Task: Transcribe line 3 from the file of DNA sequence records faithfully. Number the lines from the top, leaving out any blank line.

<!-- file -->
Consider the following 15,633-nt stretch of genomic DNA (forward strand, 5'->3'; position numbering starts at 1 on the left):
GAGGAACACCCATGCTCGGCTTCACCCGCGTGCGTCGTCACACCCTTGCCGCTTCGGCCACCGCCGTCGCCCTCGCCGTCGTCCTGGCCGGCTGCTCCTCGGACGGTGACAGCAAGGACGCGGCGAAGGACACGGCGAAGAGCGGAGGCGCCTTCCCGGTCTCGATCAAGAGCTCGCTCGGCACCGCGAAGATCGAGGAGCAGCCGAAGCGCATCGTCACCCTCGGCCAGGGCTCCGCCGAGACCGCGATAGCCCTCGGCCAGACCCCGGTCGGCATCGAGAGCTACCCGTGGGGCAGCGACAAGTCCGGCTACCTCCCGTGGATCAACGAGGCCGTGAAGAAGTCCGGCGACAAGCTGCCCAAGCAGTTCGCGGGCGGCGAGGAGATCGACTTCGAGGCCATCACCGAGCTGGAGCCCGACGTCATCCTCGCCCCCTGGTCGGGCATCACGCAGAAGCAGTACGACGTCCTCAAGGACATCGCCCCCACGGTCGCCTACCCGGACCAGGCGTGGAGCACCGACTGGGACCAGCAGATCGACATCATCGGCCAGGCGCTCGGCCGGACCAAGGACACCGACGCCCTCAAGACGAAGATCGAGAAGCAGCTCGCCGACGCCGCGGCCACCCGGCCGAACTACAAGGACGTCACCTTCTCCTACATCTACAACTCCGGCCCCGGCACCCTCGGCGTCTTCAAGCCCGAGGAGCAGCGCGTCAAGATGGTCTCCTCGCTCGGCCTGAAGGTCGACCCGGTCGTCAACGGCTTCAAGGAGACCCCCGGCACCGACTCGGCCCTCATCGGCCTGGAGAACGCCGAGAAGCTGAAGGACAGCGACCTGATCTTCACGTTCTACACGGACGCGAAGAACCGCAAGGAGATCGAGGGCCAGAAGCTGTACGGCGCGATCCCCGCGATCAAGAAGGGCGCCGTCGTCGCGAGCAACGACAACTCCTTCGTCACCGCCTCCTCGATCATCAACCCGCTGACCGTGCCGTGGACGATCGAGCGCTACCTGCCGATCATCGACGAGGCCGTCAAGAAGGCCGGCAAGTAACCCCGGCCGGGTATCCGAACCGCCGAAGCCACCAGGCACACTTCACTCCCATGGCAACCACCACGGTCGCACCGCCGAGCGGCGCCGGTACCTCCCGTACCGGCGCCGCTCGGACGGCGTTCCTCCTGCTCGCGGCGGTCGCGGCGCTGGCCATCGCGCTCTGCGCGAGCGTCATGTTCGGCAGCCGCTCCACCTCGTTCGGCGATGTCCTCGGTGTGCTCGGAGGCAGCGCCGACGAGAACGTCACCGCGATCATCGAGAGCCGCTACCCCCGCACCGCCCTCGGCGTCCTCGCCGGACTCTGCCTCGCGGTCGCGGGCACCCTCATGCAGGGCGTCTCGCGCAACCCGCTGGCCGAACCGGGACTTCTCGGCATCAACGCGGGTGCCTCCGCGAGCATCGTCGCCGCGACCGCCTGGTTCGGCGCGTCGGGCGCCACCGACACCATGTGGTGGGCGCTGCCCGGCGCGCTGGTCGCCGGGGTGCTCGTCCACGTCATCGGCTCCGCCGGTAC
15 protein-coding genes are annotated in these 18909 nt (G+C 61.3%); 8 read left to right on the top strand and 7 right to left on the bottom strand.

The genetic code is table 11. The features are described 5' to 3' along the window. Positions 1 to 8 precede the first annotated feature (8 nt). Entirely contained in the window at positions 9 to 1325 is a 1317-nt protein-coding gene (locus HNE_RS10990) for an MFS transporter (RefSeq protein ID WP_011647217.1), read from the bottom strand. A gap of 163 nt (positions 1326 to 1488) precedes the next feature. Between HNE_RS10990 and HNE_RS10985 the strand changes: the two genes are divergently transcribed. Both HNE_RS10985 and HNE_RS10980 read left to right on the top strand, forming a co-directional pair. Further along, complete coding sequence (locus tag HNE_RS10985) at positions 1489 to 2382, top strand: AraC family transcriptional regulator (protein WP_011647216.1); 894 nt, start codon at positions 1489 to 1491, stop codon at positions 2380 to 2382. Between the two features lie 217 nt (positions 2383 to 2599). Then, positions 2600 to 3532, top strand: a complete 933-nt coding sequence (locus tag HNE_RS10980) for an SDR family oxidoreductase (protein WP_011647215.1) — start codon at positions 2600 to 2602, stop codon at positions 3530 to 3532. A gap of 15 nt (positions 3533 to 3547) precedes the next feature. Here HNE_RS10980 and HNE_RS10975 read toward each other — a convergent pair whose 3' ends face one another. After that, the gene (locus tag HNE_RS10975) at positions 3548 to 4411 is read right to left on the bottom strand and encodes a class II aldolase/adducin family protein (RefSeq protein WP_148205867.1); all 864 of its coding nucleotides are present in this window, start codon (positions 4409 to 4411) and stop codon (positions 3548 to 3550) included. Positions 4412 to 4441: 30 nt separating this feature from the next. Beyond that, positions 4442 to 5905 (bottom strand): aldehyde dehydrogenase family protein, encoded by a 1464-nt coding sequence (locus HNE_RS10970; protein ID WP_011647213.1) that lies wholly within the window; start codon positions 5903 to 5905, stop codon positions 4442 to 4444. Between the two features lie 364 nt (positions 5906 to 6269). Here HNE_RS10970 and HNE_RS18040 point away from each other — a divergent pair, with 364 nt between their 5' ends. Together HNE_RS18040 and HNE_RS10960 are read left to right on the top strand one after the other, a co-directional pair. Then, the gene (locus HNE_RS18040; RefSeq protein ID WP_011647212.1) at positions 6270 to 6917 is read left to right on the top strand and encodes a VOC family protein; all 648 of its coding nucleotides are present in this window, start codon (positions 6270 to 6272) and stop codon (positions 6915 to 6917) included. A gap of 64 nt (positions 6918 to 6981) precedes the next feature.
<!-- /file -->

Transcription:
15 protein-coding genes are annotated in these 18909 nt (G+C 61.3%); 8 read left to right on the top strand and 7 right to left on the bottom strand.